Oppression or Freedom – That is the Question
“It seems to me that depriving a man of his right of think – it’s like taking the life of his
child.”  So said Jose Marti, the great Cuban liberator revered by all freedom-loving
people everywhere.  Anyone living in Castro’s one-party, one-man Marxist dictatorship
has been deprived of the right to think – to freely express – because of repressive laws
which stifle any kind of dissent.  Such laws are evident anywhere Marxist dictatorships
exist such as China, North Korea and Vietnam.  The odyssey of Elian Gonzalez has
served to again bring into contrast two great opposites – freedom and oppression.
Citizens of any country vote most strikingly with their feet.  Nine citizens of Cuba voted
with their feet to find freedom joining thousands who have risked their lives to do the
same, but only Elian survived.  The same story could be repeated thousands of times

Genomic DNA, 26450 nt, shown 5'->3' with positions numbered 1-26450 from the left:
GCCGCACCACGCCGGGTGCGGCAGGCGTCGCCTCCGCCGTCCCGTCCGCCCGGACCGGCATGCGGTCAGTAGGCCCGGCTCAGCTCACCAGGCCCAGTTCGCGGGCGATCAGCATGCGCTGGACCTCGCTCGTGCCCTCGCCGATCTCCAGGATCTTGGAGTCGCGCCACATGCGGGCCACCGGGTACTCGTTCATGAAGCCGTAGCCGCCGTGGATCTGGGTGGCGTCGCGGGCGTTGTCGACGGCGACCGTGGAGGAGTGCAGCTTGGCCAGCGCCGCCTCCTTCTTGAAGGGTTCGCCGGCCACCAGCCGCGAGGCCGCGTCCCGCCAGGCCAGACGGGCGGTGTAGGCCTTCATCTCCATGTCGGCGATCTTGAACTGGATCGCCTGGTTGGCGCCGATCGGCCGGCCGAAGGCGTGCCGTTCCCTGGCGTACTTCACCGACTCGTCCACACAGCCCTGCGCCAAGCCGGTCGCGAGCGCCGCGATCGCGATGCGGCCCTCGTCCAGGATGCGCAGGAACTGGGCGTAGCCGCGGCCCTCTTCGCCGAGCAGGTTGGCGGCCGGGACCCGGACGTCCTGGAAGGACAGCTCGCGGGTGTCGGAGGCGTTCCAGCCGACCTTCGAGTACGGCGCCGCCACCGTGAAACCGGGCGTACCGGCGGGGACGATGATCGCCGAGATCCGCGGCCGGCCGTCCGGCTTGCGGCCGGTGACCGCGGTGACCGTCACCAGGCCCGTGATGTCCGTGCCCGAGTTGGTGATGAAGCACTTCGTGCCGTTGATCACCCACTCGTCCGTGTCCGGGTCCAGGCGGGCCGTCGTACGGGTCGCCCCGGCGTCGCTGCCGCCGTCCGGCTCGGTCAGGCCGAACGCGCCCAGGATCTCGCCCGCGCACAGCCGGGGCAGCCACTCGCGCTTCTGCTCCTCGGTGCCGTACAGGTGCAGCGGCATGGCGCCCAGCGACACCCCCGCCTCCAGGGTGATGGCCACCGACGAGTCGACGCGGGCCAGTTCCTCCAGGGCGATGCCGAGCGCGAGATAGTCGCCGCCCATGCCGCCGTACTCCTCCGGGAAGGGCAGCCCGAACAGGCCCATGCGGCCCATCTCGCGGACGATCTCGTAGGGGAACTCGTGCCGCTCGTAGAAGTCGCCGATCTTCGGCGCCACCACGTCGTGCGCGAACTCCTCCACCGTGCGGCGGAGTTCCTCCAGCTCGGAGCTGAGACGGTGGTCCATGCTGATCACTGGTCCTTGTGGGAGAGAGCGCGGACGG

about the Iron or Bamboo Curtains.  We all know incidences of those risking their lives
in hot-air balloons or shipping containers – just to live in freedom.  By the way, where
are the rafters leaving the Florida Keys for Cuba?  You won’t find any!  Yet, you will
still find some in the US who think Castro’s regime is the best thing since sliced bread!
They ought to know better.
Today as you read this, hundreds of political prisoners breathe the foul, stifling air of
Castro’s prisons.  Their crime?  They dared to disagree with Castro’s oppressive regime. 
The fate of four prominent Cuban citizens comes to mind.  Their great crime for which
they were imprisoned in 1997 involved the sending of a pro-democracy document called
“The Homeland Belongs to Us All” (“La Patria es Para Todos”) to the Communist Party
Central Committee of Cuba.  Most prominent of the four was Vladimiro Roca, former
Cuban Air Force pilot and son of the deceased Communist revolutionary hero, Blas Roca. 
Also included were engineer Felix Bonne, lawyer Rene Gomez and economist Marta
Beatriz Roque.
Why was there such a hue and cry regarding Elian Gonzalez?  The struggle over which
kind of society should be his – a free society or an oppressive one.  His deceased mother
voted with her feet.  That courageous vote should have been honored.  He should have
been allowed to live free.